Q3 profit falls 8% to €95m: Fares decline by 17% while traffic grows 16%

06 Feb 2017

EX-FUEL UNIT COSTS CUT 6%

Ryanair, Europe’s No. 1 airline, today (6 Feb) reported that Q3 profits fell 8% to €95m, as average fares fell by 17% to just €33 per passenger, while traffic grew 16% to 29m customers. Q3 unit costs were cut by 12% (ex-fuel unit costs were down 6%). 

 Q3 Results (IFRS)

Dec 31, 2015

Dec 31, 2016

% Change

 Customers (m)

24.9

28.8

+16%

 Revenue (m)

€1,330

€1,345

+1%

 Profit after Tax (m)

€103

€95

-8%

 Net Margin

8%

7%

-1pt

 Basic EPS (euro cent)

7.73

7.60

-2%

Ryanair’s CEO Michael O’Leary said:

“As previously guided, our fares this winter have fallen sharply as Ryanair continues to grow traffic and load factors strongly in many European markets. These falling yields were exacerbated by the sharp decline in Sterling following the Brexit vote. Ryanair responded to this weaker environment by continuing to improve our “Always Getting Better” (AGB) customer experience, cutting costs, and stimulating demand through lower fares which has seen load factors jump to record levels. Q3 highlights include: 

-      Ave fares down 17% to €33

-      Traffic up 16% to 29m

-      Load factors rose 2% to 95% (a Q3 record)

-      Unit costs cut 12% (ex-fuel down 6%)

-      95 new routes and 5 new bases opened

-      10 new B737-800s delivered

-      €311m returned to shareholders in Q3 under our €550m share buyback

New Base, Route & Traffic Growth

We continue to grow capacity, new routes and bases, at a time when other EU airlines are also adding capacity, and accordingly the price environment remains weak. We expect the uncertainty post Brexit, weaker Sterling and the switch of charter capacity from Turkey, Egypt and North Africa into Spain and Portugal, will continue to put downward pressure on pricing for the remainder of this year and FY18. As the airline offering the lowest fares in every market, our prices are falling faster than we initially planned but this is good news for customers, and our airport partners but bad news for competitors who cannot match our low prices. Our combination of lower fares, increased availability and AGB service improvements has stimulated industry record Q3 load factors (95%) as millions of new customers switch to Ryanair.

In Q3 we took delivery of 10 new aircraft, opened 5 bases (Bucharest, Hamburg, Nuremberg, Prague and Vilnius) and launched 95 new routes as traffic grew 16% to 29m. In March we open two new bases in Frankfurt Main (No. 84) and Naples (No. 85). Naples is benefiting from over pricing in Rome Fiumicino airport where all major airlines will cut capacity in summer 2017. These new bases extend Ryanair’s entry into primary airports where our combination of lower fares and AGB customer service continues to win market share.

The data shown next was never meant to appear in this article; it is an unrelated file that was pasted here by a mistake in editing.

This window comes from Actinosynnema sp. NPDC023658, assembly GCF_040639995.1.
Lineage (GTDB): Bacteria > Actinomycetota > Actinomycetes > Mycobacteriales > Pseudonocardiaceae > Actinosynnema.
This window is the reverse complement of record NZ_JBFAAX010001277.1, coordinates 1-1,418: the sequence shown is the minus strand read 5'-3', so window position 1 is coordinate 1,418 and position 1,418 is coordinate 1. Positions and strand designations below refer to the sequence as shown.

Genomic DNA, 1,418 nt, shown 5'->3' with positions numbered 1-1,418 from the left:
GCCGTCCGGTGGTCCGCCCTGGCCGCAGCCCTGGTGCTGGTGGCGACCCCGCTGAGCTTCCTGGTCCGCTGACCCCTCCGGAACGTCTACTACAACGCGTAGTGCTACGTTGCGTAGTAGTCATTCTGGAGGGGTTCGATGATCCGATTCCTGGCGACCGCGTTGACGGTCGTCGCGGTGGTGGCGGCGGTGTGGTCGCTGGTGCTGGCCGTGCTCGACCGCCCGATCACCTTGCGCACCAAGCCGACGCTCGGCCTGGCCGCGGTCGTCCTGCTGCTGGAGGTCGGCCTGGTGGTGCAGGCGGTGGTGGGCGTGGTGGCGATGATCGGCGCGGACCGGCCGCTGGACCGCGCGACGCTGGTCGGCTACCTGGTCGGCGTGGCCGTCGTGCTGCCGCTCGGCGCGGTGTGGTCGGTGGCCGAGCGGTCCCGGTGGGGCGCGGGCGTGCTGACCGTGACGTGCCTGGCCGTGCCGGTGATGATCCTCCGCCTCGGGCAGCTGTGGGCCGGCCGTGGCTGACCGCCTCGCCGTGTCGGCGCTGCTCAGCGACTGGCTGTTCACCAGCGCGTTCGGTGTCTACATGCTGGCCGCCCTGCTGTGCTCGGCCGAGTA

We are growing strongly in Germany at a time when Air Berlin are restructuring. However we call on the German Government to follow London’s lead and break up the Berlin Airport monopoly which plans to close Tegel Airport so it can restrict capacity and increase prices, while leaving the city of Berlin with less airport capacity than Dublin. Ryanair has also lodged a complaint with the German Cartel Office (the “Bundeskartellamt”) which demonstrates how the proposed Lufthansa/Air Berlin wet lease agreement is nothing more than an old fashioned attempt at duopoly to share the market, block competition, and increase air fares.

In Q3 we concluded a new growth deal with London Stansted which will see Ryanair grow to more than 20m passengers next year, with 9 new routes, including Copenhagen, Naples and Nice and increased capacity on 11 existing routes. Ryanair expects to announce some additional UK and EU growth deals in the coming months as airports compete for our growth against the difficult backdrop of Brexit uncertainty.

We expect to continue to grow strongly in continental Europe in 2017 with more new bases and routes still to be added.

Costs & Fuel Hedging

Ryanair’s low cost base is a key differentiator with all other EU airlines. Not only have we the lowest passenger costs, but these costs are falling when many other low fare competitors are forecasting flat or rising costs. As this cost gap widens, Ryanair will continue to pass on even lower fares to our customers to ensure we grow safely and profitably. Fuel costs fell by 20% per passenger in Q3. Non-fuel unit costs were down 6% as we took delivery of new B737-800s (hedged at a blended €/$ rate of $1.31), negotiated further airport growth incentives, grew load factors, and benefited from Sterling weakness on some parts of our cost base. As we grow we are continuing to target cost savings and new deals for engine maintenance, reservation systems, and the low cost in-house development of Ryanair Labs will continue to deliver material savings over the coming years as we grow to 200m customers p.a.